‘I remember the many occasions on which help has come from precisely those people whom I thought had nothing to add to my life.’*
Often, we receive people and circumstances and environments as big data. The trouble is, though it can be impressive on a good day, big data is largely indigestible and ends up being viewed as irrelevant.
Maybe I say to you in a feedback situation: “You work well with people.” This may sound fine, but then you begin wondering:
What kind of work was I referring to?
What kind of skills was I observing and how can they be developed?
Was it a case of people getting what they wanted from me or was there a deeper impact?
Did I mean you work better with others rather than alone?
Was it about leading a team or fitting in?
Getting things done or helping the process along?
Do I know that enjoy doing this, or it drains you?
These kinds of questions are about small data:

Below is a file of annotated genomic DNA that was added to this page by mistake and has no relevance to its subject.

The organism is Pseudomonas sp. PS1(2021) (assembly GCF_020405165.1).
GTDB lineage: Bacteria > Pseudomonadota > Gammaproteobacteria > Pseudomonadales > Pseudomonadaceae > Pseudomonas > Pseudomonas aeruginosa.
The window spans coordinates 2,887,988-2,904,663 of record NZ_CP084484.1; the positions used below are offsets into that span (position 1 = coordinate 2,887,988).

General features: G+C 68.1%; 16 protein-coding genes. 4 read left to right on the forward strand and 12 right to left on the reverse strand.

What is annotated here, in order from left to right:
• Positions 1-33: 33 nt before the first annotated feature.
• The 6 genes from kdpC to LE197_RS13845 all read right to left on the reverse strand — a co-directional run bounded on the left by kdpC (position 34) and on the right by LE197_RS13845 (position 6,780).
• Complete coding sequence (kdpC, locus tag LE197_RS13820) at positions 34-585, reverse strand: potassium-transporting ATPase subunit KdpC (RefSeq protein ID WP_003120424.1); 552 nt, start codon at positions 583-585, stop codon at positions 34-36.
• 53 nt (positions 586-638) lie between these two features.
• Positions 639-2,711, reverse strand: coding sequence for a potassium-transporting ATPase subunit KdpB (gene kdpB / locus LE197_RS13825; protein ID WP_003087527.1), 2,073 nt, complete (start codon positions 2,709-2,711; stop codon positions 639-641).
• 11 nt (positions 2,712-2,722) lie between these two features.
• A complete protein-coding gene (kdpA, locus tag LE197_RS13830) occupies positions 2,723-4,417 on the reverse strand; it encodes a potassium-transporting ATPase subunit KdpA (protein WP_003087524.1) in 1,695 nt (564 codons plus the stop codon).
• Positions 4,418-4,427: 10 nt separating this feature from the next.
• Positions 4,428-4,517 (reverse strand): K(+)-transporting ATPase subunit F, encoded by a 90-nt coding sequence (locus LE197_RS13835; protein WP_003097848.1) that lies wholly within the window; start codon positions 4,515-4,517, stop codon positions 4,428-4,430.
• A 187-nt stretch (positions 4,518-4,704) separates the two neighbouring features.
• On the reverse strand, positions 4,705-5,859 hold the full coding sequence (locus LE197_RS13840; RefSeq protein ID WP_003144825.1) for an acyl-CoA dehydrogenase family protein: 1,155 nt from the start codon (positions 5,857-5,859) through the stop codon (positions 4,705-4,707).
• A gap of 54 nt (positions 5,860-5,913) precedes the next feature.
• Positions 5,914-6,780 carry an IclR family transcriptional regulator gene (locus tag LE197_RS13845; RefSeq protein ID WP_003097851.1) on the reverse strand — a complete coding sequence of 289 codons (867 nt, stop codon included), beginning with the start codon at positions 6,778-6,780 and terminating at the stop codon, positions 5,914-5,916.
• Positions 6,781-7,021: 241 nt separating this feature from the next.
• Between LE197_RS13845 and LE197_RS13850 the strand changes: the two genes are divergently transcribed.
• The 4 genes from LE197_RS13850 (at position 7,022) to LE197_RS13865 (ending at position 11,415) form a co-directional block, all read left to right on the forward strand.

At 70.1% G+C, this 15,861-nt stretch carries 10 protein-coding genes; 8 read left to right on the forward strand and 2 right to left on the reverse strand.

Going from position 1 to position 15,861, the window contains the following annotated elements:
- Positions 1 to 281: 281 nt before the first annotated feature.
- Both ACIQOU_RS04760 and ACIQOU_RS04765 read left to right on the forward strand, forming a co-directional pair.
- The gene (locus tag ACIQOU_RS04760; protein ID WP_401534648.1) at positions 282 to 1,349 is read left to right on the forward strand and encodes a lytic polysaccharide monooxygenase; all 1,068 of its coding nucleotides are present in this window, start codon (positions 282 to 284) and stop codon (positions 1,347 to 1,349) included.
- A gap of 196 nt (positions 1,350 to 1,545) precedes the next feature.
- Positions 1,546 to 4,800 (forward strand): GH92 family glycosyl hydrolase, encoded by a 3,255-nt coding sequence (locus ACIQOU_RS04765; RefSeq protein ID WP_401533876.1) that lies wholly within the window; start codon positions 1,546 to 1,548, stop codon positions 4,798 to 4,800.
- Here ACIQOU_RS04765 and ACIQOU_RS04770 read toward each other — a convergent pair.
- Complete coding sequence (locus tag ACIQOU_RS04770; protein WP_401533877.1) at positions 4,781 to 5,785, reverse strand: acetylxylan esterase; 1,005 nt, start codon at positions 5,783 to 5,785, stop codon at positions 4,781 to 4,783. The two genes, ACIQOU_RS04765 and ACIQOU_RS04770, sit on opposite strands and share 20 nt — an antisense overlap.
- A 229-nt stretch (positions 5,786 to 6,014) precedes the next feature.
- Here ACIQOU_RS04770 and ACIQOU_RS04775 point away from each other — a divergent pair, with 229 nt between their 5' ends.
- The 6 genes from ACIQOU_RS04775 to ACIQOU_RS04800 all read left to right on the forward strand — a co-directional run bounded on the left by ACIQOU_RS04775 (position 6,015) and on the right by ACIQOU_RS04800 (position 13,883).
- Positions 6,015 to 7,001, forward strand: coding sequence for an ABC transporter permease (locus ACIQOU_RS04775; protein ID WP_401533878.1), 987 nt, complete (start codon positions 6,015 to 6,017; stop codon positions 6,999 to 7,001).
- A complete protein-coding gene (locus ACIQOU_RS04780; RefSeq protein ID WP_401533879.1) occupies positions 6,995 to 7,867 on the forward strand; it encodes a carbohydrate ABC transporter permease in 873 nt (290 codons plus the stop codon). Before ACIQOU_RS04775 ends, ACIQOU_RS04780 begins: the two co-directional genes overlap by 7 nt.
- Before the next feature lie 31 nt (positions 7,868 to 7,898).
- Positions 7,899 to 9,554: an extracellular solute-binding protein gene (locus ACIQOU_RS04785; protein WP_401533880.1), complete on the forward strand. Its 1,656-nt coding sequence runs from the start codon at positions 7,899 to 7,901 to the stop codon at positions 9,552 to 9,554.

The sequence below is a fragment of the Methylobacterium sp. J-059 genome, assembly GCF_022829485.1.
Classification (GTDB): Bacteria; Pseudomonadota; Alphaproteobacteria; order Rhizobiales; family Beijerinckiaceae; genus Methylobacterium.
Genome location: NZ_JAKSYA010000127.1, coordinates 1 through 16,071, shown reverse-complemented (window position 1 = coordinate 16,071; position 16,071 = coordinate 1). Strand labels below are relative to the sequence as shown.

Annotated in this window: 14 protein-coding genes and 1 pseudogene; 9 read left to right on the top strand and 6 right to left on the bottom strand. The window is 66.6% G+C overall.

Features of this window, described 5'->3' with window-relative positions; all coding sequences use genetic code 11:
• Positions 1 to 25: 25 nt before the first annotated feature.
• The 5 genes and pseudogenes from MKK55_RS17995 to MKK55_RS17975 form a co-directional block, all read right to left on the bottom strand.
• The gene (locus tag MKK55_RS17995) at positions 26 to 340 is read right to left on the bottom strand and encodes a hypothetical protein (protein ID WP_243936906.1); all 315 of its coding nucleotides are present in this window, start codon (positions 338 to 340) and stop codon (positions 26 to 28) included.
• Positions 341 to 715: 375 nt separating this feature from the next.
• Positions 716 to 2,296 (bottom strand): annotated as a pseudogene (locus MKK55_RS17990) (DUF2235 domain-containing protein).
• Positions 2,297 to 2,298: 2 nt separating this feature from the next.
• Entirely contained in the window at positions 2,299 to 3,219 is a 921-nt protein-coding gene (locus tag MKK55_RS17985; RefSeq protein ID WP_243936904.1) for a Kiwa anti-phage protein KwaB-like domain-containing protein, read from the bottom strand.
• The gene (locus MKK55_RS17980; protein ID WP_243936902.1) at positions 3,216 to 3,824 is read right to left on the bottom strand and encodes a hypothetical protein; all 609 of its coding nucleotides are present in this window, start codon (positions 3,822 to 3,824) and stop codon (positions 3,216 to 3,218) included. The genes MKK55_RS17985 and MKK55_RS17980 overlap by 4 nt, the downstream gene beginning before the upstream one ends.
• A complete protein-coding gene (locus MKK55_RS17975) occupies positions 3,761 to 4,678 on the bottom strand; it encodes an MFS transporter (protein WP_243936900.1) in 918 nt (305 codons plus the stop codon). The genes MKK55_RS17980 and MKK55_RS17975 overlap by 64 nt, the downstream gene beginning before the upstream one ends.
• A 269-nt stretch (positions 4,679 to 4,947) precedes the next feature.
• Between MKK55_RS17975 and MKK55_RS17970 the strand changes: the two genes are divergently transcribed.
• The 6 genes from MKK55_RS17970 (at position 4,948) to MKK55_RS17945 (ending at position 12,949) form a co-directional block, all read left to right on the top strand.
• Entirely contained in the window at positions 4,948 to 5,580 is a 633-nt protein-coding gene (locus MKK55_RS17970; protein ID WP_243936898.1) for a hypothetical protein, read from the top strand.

“Big data can be made smart data if it can be made smaller, by transforming it to become contextual, relevant, and delivered to the right person at the right time in the right format.”**
I read this and realised small data is what I help people with when it comes to improving talents and performance, or which way to go next or the challenge to go for.
Small data helps us to make the journey, because it’s the journey which keeps us alive.
We then become the kind of people who can bring something to others, those who didn’t realise it wasn’t the big data they needed, but the small stuff from people who know how to work it.